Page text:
Mongol Invasions on the North-West Frontier of India:
The North-West Frontier of India always remained vulnerable to foreign attacks in ancient and medieval times. Several invaders came to India from the North-West.
The rulers of India attempted to devote attention towards guarding their frontier according to their ability and competence.
During those days the frontiers comprised the Hindu Kush Mountains along with the regions of Kabul, Gazni and Gandhar.
The Mongols from Central Asia created difficult situations for several Indian Sultans. Their invasions weakened the powers of some of the rulers so much that they had to suffer humiliation and that some of the governors under them declared their independence and became independent rulers.
Mongols and the Sultans of Slave Dynasty:
During the beginning of the 12th century A.D., Mongols under the leadership of Changzeb Khan invaded several countries from Japan to Central Asia. Lakhs of people became victim of their atrocities. India barely escaped their fury. The Shah of Khwarizm, Jalal-ud-Din was forced by the Mongols to flee from his country.
He sought refuge with Sultan Iltutmish who very diplomatically sent him back on the plea of unsuitable climate of India. The Shah was hotly being pursued by the Mongols. Fortunately for India, the Mongols had to return from the frontiers of India on account of political exigencies in Central Asia.
Baharm Shah and Nasir-ud-Din:
The first Mongol invasion took place in 1241. The Mongols plundered several territories including Lahore to their heart’s content. The Sultan Baharm Shah could not do anything. Another adverse effect of the Mongol invasion was that the provinces of Sind and Multan became independent of the Sultan.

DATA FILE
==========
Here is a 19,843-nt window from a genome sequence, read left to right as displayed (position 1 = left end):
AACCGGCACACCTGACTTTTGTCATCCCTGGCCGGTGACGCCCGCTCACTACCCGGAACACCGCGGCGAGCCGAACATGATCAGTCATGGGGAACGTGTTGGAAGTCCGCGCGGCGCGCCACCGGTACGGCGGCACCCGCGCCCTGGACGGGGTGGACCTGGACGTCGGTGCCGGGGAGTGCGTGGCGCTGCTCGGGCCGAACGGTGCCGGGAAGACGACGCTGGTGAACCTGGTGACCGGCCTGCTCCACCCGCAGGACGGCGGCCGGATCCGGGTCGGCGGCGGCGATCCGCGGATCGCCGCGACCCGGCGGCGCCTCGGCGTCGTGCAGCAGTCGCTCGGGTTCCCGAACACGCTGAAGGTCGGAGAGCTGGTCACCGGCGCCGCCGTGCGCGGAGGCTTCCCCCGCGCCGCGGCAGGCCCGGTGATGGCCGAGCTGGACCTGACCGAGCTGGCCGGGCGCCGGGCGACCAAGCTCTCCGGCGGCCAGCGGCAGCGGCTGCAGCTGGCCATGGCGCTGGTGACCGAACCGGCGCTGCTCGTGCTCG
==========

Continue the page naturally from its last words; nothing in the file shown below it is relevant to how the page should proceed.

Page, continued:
However, later on these two provinces were won over during Masud’s time i.e. the successor of Baharm Shah. During the next Sultan Nasir-ud-Din, the Mongols again attacked India and besieged Multan. The governor of Multan gave Rs. one lakh as war indemnity. Their attacks continued and Multan and Western Punjab came under their control.
Balban and the Mongols:
The Mongol invasions increased during Balban’s time but were met with great resistance. Balban knew well the strength and the savagery of the Mongols.
He took the following measures to safeguard his kingdom from the invasions of the Mongols:
1. Balban decided not to leave Delhi for a long period to expand his kingdom.
2. Balban personally kept a vigilant eye over the North-West Frontier.
3. For purpose of defence, Balban divided the North-west frontier into two parts. Multan, Samanta and Dipalpur were also made as frontier provinces.
4. Balban appointed his sons and dependable relatives as the governors of those provinces. Mohammad, his eldest son and Bughra Khan were made the Governors of Samana and Dipalpur respectively. Sher Shah Shangar (Sultan’s cousin) was appointed the governor of Multan. After Sher Khan’s death, Balban entrusted Sind, Multan and Lahore to his eldest son Muhammad.
5. Balban raised a strong army to defend the frontier itself and kept a large army at Delhi in the state of preparedness to meet the challenge of the Mongol invasions.
6. Balban built rows of strong forts at strategic points all along the frontier.
7. He posted experienced and well-trained military personnel in these forts.
8. Improved war weapons were manufactured and supplied to these forts.
9. Old forts were repaired and provided with adequate weapons and equipment’s. The Mongols made their biggest invasion in 1285 in which Balban’s eldest son Muhammad Khan was killed but in the end, the Mongols were defeated. Balban died the same year in the grief of his son.
The Khaljis and the Mongols:
Jal-uI-Din and Mongols: